Reni Santoni, Clint Eastwood’s Co-Star in ‘Dirty Harry,’ Dies at 81

Santoni also appeared on “Seinfeld” and starred in Carl Reiner’s directorial debut “Enter Laughing”

Last Updated: August 3, 2020 @ 6:18 PM

Reni Santoni, who starred alongside Clint Eastwood in “Dirty Harry,” died this past weekend at the age of 81, TheWrap has learned.

Santoni passed away in hospice care after years of health problems, including cancer.

The New York native starred in Eastwood’s 1971 classic film as Chico Martinez, a rookie detective with a sociology degree, who gets paired up with “Dirty” Harry Callahan despite the surly cop’s resistance to working with inexperienced partners. Chico survives being shot by the amoral killer Scorpio during the film and ends up leaving the force, but not before giving a famous line in the film after Callahan gets the job of delivering ransom money to Scorpio: “No wonder they call him Dirty Harry; [he] always gets the s— end of the stick.”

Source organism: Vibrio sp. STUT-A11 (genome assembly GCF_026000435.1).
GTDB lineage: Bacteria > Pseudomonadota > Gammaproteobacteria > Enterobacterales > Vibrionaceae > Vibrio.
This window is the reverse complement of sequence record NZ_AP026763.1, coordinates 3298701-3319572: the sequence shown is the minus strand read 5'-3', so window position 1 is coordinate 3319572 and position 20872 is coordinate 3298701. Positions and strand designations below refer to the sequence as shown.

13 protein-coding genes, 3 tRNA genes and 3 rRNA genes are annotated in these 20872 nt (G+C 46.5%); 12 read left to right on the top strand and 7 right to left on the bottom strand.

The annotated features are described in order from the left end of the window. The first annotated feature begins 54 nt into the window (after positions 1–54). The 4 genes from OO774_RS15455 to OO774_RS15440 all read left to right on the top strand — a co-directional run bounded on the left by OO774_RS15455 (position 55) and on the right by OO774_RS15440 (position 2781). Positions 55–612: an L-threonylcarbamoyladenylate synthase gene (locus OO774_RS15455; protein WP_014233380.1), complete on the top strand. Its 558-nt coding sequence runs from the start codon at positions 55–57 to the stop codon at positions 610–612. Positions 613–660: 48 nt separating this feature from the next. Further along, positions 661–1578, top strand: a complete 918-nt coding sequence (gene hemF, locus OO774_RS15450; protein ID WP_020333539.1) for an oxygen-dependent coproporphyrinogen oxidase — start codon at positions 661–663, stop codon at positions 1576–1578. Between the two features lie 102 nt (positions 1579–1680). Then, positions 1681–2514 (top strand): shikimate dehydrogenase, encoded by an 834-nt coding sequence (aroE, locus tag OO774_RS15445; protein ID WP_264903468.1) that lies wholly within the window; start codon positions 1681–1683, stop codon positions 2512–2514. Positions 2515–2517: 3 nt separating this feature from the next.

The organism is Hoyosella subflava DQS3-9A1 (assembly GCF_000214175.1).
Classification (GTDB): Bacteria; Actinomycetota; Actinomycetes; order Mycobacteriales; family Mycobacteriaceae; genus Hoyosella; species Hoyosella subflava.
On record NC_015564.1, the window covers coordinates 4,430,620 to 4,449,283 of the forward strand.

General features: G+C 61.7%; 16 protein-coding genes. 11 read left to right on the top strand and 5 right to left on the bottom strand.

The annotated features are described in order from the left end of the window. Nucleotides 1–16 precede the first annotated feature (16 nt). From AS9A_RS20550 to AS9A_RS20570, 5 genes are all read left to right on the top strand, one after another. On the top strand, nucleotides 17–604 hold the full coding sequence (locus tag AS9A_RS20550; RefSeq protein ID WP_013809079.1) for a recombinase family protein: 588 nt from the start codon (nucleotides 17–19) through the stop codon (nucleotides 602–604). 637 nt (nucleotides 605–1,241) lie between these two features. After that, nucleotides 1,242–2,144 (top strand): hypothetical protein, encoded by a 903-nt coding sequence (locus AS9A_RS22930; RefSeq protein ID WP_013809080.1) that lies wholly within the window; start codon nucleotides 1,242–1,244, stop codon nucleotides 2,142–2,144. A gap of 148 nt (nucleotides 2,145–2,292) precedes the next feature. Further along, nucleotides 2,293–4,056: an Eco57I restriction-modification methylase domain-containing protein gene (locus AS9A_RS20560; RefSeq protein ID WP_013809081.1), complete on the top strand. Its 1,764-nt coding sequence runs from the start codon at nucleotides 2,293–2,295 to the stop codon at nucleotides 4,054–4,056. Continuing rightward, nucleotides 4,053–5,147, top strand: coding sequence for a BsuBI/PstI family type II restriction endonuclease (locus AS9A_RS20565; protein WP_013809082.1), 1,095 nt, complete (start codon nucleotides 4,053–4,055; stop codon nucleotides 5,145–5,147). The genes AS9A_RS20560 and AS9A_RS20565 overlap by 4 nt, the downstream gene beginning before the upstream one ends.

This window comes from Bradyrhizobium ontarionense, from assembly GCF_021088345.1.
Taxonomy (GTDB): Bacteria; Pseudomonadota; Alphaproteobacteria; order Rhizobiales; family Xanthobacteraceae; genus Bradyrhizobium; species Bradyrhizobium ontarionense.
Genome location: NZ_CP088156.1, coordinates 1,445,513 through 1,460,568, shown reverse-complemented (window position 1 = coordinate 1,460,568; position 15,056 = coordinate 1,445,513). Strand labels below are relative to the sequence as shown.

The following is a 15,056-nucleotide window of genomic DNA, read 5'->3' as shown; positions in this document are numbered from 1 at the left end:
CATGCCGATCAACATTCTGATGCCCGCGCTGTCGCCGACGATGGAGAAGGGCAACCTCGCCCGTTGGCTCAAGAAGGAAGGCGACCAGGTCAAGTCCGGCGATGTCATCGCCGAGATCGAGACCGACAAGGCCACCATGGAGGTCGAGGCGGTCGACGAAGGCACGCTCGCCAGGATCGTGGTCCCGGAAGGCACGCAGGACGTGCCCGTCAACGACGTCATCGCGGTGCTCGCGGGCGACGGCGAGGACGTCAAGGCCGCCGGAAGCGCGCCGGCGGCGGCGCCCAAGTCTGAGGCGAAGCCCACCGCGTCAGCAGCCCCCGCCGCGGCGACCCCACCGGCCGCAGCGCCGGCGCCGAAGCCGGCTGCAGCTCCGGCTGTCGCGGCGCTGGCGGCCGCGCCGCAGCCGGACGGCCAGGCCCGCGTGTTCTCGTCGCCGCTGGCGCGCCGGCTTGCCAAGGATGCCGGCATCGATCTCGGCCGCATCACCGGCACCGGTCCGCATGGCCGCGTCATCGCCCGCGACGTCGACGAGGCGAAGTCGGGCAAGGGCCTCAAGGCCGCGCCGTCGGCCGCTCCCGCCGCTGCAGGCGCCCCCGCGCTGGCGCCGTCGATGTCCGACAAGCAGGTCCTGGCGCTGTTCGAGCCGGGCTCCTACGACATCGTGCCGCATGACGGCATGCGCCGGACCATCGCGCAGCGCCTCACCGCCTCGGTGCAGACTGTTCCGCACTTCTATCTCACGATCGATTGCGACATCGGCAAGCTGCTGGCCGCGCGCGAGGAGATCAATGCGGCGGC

Prior to “Dirty Harry,” Santoni got his start in acting via off-Broadway theater with his own play, “Raisin’ Hell in the Son” before getting his first screen role as a junkie in the 1964 Rod Steiger movie “The Pawnbroker.” In 1967, he got his first leading role in Carl Reiner’s directorial debut, “Enter Laughing.” In the semi-autobiographical film, Santoni played David Kolowitz, a delivery boy who leaves his job to chase his dreams of becoming a stage actor in the Big Apple.

Reiner and Santoni later reunited in the late comedian’s 1982 mystery-comedy “Dead Men Don’t Wear Plaid” starring Steve Martin. The following year, he appeared in “Bad Boys,” playing a former gang member-turned-juvenile prison warden, who tries to avert a teenage inmate (Sean Penn in his film debut) from a life as a career criminal.

On television, Santoni had guest appearances on cop shows like “Hawaii Five-O,” “Hill Street Blues,” “NYPD Blue” and “Miami Vice.” But his most famous TV role was as the unsanitary Italian restaurant owner, Poppie, in four episodes (including the finale) of “Seinfeld.”

Santoni is survived by his son, Nick.